Date
19 January 2017
Chinese President Xi Jinping speaks at a news conference after the closing of the G20 Summit in Hangzhou on Monday. Photo: Reuters
Chinese President Xi Jinping speaks at a news conference after the closing of the G20 Summit in Hangzhou on Monday. Photo: Reuters

G20 vows to coordinate on economy, but few concrete steps

G20 nations broadly agreed at a summit in China to coordinate macroeconomic policies, but the group’s statement at the end of the meeting fell short on concrete steps to revive global growth.

In a communique issued after the summit, leaders of the world’s top economies warned that global growth was weaker than anticipated, and that downside risks were continuing, Reuters reports.

The leaders also acknowledged that monetary policy alone cannot create balanced growth.

New challenges including terrorism and immigration have complicated the global economic outlook, the leaders said, adding that all policy tools must be used to drive strong and sustainable growth.

However, the statement fell short on concrete proposals to meet the growing challenges to globalization and free trade, the report noted.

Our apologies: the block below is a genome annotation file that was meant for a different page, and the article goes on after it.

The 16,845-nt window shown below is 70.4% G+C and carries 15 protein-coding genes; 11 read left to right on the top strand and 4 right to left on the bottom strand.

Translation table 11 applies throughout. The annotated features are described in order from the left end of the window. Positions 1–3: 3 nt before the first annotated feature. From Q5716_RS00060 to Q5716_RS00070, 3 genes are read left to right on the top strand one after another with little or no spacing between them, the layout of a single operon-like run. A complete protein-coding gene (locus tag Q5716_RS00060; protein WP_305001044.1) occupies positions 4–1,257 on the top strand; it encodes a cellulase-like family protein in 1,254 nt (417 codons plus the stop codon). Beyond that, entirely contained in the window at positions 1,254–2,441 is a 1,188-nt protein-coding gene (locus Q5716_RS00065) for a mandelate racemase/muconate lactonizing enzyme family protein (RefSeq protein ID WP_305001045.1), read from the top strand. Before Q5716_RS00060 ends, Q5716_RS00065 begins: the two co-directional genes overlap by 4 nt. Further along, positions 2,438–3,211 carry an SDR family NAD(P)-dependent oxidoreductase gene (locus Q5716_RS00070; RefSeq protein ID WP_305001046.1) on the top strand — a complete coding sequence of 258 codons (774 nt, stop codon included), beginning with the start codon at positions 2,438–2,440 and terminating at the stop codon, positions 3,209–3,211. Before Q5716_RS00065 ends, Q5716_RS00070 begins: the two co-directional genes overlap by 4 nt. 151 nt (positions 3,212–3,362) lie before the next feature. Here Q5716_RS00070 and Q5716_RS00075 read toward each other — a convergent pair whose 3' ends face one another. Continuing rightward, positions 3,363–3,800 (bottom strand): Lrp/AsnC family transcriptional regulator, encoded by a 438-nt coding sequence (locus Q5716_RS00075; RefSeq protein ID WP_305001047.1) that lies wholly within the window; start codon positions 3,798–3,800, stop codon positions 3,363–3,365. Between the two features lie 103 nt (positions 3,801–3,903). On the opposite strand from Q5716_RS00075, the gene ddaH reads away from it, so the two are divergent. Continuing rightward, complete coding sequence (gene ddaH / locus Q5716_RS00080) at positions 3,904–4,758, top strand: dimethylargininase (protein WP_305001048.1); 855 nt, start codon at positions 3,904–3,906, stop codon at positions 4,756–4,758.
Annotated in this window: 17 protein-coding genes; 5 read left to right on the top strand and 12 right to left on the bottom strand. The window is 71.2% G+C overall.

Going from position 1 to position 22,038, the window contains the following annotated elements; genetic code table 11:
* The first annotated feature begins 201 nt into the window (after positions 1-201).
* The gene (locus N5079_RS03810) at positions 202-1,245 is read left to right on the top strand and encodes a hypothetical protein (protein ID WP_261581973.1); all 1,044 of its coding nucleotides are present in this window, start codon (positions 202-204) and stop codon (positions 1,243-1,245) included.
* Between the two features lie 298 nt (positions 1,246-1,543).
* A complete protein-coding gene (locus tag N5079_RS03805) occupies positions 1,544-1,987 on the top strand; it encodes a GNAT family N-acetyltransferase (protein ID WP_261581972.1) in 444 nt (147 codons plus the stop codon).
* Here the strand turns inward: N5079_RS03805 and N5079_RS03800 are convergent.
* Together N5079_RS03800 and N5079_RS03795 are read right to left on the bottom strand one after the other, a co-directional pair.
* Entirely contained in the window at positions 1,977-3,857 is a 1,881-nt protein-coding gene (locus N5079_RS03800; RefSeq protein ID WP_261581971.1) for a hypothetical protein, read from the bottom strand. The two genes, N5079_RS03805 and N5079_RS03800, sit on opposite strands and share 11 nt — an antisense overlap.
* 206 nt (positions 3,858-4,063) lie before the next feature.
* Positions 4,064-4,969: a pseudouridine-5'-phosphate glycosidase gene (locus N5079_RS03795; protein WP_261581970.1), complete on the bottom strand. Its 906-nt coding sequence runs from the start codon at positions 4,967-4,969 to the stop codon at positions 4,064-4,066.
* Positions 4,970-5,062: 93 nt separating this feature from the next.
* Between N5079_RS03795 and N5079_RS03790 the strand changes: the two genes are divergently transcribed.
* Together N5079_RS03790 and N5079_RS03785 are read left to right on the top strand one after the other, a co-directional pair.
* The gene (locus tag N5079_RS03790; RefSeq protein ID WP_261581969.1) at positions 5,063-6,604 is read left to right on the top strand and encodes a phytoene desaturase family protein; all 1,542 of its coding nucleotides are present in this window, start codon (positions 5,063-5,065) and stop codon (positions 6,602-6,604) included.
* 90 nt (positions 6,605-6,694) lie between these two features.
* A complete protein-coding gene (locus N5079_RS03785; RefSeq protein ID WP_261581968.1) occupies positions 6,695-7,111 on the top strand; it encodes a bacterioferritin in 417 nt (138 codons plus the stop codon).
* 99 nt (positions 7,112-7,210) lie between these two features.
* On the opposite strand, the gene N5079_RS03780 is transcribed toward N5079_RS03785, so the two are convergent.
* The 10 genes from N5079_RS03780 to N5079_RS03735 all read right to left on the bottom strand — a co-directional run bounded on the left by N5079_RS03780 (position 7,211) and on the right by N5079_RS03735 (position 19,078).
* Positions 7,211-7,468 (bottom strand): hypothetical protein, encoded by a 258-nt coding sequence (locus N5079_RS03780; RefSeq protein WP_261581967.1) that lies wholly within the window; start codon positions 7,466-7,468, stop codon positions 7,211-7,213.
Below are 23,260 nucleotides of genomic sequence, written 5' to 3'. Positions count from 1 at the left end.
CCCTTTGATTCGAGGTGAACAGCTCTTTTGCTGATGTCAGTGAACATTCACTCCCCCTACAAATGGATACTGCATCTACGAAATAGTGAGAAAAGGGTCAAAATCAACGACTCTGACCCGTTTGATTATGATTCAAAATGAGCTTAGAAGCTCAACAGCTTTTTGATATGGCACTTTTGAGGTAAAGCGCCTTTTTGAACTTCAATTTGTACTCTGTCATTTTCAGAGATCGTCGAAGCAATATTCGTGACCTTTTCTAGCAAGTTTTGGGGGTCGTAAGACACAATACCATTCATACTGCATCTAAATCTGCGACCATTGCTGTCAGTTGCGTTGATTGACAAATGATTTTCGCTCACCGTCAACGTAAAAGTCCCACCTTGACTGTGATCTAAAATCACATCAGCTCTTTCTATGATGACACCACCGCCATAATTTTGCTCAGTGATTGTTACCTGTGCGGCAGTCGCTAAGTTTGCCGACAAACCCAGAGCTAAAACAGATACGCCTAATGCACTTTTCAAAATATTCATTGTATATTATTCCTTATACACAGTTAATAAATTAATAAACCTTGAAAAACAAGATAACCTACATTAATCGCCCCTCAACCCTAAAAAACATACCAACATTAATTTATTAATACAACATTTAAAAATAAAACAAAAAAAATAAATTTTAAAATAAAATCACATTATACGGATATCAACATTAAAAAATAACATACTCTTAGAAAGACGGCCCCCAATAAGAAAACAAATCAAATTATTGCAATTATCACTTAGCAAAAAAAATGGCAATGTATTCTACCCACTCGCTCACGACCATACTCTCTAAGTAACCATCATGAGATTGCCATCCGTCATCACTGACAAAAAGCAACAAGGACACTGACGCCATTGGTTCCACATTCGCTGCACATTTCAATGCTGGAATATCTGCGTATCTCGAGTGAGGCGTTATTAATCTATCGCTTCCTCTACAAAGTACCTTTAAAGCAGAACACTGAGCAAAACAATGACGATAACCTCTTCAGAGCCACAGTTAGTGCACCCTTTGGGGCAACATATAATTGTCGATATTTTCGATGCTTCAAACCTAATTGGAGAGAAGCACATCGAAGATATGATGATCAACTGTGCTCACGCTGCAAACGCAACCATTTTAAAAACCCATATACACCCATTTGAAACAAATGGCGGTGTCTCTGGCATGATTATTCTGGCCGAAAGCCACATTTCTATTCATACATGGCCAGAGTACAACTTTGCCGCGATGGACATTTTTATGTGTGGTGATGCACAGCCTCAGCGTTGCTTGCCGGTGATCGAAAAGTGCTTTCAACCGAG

Chinese President Xi Jinping urged major economies to drive growth through innovation, not just fiscal and monetary measures.

“We will support multilateral trade mechanisms and oppose protectionism to reverse declines in global trade,” he said.

Among other things, the G20 called for the establishment of a global forum to take steps to address steel excess capacity and encourage adjustments in the sector.

China produces half the world’s annual output of 1.6 billion tons of steel and has struggled to decrease its estimated 300 million ton overcapacity.

One of the few areas where there was progress at the summit was in protecting the environment.

China and the US ratified the Paris agreement on cutting climate-warming emissions on the eve of the G20 summit, setting the stage for other countries to follow suit.

IMF Managing Director Christine Lagarde said after the summit that more inclusive growth is a priority in the global economy.

“We need increased growth, but it must be better balanced, more sustainable, and inclusive so as to benefit all people,” she said.

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